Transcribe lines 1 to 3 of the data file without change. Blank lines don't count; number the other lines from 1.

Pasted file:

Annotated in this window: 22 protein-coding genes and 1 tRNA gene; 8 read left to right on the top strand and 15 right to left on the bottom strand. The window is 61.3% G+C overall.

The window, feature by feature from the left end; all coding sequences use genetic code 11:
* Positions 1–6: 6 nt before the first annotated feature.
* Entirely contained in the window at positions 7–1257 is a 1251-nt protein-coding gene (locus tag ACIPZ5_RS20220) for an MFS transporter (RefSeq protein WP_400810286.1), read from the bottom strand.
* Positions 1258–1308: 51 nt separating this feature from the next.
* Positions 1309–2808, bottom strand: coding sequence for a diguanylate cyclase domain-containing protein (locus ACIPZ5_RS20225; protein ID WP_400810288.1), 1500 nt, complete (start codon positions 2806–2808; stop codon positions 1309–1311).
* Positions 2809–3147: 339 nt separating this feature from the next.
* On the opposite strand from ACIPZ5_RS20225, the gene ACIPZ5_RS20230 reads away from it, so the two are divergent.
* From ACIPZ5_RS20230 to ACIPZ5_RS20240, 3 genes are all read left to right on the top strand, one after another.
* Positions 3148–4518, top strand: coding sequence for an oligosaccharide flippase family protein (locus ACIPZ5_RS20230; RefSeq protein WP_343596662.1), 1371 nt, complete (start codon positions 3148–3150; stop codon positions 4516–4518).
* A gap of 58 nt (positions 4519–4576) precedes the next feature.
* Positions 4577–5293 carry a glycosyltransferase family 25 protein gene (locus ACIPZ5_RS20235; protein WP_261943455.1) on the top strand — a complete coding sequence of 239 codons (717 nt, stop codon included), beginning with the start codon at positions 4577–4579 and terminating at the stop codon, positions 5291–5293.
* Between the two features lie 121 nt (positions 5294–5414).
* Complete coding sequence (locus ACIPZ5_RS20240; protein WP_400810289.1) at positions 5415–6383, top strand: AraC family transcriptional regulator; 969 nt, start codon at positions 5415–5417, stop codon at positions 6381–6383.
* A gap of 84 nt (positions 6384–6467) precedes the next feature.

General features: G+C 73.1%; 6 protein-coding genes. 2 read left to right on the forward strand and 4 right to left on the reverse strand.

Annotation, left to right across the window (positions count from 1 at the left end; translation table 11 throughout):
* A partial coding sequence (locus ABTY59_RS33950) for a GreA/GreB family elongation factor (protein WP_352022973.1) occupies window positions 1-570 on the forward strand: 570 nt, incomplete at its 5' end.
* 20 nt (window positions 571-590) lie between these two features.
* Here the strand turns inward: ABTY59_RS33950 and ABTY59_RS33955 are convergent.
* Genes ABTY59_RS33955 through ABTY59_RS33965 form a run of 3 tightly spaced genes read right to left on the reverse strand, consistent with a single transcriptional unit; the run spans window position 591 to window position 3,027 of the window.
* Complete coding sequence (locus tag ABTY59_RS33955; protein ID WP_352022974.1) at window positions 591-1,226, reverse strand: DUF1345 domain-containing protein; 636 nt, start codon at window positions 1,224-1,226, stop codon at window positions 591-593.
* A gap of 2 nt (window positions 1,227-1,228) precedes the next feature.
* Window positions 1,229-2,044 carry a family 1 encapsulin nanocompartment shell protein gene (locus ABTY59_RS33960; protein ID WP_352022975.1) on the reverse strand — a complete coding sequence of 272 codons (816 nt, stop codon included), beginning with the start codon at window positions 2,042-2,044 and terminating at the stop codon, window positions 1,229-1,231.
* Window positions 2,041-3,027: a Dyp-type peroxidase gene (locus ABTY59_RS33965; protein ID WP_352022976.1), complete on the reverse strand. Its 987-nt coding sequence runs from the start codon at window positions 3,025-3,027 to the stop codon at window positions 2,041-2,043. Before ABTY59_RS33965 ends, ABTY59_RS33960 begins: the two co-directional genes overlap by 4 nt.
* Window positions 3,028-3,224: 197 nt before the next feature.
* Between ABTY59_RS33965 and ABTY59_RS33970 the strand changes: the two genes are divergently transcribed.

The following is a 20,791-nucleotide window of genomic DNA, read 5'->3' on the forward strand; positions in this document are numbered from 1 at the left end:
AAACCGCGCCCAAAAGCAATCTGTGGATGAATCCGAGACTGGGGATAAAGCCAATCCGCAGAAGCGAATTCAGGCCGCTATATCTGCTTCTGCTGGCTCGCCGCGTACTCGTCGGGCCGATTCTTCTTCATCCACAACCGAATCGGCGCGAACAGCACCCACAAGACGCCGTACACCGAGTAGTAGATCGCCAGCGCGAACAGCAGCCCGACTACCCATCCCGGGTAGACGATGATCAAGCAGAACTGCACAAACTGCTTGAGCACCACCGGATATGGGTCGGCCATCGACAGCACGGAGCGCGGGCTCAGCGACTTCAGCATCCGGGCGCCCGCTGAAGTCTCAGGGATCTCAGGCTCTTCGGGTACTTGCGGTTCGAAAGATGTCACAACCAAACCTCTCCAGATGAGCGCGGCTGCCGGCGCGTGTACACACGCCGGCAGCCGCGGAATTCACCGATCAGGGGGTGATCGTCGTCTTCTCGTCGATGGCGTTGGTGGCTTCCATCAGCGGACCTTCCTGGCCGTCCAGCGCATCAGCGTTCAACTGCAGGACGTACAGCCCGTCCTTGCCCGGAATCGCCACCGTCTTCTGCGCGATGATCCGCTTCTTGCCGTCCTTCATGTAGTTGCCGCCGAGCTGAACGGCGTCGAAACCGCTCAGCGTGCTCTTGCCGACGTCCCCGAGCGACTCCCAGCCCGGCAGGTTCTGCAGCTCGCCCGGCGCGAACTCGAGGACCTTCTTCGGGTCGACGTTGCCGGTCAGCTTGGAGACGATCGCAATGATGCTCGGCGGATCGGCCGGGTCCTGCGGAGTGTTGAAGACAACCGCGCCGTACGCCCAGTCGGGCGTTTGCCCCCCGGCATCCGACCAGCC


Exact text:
Annotated in this window: 22 protein-coding genes and 1 tRNA gene; 8 read left to right on the top strand and 15 right to left on the bottom strand. The window is 61.3% G+C overall.

The window, feature by feature from the left end; all coding sequences use genetic code 11:
* Positions 1–6: 6 nt before the first annotated feature.